Pair of Miniature Shoes

Artist/maker unknown, Dutch

Geography:
Made in Delft, Netherlands, Europe

Date:
1740-1770

Medium:
Tin-glazed earthenware with polychrome decoration

Dimensions:
Each: 2 3/8 × 1 3/4 × 4 7/8 inches (6 × 4.4 × 12.4 cm)

Curatorial Department:
European Decorative Arts and Sculpture

Object Location:

Currently not on view

Accession Number:
1882-489,491

Credit Line:
The Bloomfield Moore Collection, 1882

Social Tags [?]

There are currently no user tags associated with this object.


[Add Your Own Tags]

Label:
Miniature ceramic shoes like the ones seen here were often sold at annual fairs and markets. Although most examples are undated, there are surviving shoes that do bear dates and initials, indicating that they were offered as gifts on special occasions. The rather erotic connotation shoes had in the seventeenth century suggests that they might have been exchanged by young lovers as a symbol of good luck in marriage.

Additional information:
  • PublicationDelft Ceramics at the Philadelphia Museum of Art

    Miniature ceramic shoes like these often were sold at annual fairs and markets. Although most examples are undated, some are dated and bear initials, indicating that they were offered as gifts on special occasions. The erotic connotation attached to shoes in the seventeenth century as well as in the present indicates that such ceramic shoes may have been exchanged by lovers as a symbol of good luck in marriage. Miniature shoes remained in fashion from the third quarter of the seventeenth century until the late eighteenth century. This miniature pair was formed in a mold and decorated in polychrome with floral motifs applied in reserve on a deep blue ground. The rims and crossed straps are highlighted in yellow, with a yellow sunburst motif in place of a buckle, in a design reminiscent of Chinese embroidery on blue silk.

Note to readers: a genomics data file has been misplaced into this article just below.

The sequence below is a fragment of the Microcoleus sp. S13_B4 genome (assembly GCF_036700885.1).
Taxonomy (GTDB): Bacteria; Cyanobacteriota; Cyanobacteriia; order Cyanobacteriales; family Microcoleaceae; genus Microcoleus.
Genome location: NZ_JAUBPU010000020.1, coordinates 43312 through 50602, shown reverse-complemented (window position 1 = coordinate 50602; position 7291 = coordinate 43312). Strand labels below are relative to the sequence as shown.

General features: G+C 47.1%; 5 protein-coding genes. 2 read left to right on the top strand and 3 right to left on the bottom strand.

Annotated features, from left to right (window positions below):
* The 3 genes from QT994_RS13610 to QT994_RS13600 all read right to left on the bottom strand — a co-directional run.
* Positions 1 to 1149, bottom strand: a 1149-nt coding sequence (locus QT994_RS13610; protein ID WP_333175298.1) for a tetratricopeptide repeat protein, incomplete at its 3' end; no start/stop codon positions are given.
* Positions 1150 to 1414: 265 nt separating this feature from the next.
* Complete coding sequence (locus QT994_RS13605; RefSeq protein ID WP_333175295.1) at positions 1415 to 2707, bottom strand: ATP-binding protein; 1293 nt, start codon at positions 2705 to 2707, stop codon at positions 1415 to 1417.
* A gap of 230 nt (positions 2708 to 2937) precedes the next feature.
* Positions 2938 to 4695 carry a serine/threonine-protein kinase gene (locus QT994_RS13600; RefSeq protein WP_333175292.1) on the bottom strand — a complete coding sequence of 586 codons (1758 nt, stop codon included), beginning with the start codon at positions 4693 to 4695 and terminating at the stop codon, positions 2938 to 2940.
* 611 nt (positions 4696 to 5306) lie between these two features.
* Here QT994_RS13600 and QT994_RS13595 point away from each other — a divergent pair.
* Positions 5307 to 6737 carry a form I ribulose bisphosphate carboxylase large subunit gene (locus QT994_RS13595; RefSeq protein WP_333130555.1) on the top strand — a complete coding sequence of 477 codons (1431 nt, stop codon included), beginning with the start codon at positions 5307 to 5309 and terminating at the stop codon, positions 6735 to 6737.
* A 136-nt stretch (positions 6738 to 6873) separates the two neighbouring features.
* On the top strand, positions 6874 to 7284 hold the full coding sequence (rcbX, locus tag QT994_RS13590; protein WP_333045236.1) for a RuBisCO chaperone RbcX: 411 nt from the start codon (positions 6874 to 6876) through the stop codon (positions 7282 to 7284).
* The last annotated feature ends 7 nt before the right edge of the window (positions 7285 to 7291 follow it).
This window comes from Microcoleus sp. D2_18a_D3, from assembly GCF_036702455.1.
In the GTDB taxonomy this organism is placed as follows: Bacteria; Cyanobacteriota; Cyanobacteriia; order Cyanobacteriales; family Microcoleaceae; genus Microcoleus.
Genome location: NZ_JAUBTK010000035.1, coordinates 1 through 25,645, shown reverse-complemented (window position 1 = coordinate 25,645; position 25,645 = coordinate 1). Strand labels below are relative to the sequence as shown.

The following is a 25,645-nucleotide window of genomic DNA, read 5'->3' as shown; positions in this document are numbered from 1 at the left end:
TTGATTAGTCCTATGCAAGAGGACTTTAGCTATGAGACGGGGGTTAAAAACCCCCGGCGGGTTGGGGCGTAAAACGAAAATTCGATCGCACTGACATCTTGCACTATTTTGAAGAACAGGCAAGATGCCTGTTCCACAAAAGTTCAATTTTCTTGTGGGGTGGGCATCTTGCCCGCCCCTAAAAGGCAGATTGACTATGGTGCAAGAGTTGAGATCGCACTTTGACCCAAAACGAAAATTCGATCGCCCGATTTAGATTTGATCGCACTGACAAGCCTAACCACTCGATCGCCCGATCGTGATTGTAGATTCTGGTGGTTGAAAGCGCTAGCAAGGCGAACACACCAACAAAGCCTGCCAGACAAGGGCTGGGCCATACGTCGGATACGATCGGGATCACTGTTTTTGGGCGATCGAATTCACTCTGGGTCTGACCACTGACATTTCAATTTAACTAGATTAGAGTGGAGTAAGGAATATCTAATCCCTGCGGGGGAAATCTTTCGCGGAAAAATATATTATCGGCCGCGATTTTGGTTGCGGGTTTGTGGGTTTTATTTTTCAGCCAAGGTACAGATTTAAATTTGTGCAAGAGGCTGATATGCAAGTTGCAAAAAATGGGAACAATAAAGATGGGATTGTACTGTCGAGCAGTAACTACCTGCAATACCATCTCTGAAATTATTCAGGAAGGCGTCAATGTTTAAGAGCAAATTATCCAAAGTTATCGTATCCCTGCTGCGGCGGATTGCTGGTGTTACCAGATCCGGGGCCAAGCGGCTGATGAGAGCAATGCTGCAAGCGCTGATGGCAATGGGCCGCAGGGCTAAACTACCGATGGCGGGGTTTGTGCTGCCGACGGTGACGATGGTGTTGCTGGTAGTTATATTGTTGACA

For dressing informally at home, men and women wore slippers in a variety of materials. Their uppers were usually embroidered, as suggested by the painted decoration on these earthenware miniatures. The heels were covered in blue leather, which is represented on these ceramic shoes by a dotted outline. It was not until much later that a distinction was made between left and right shoes, which explains why both examples in this pair are identical. Ella B. Schaap, from Delft Ceramics at the Philadelphia Museum of Art (2003), p. 58.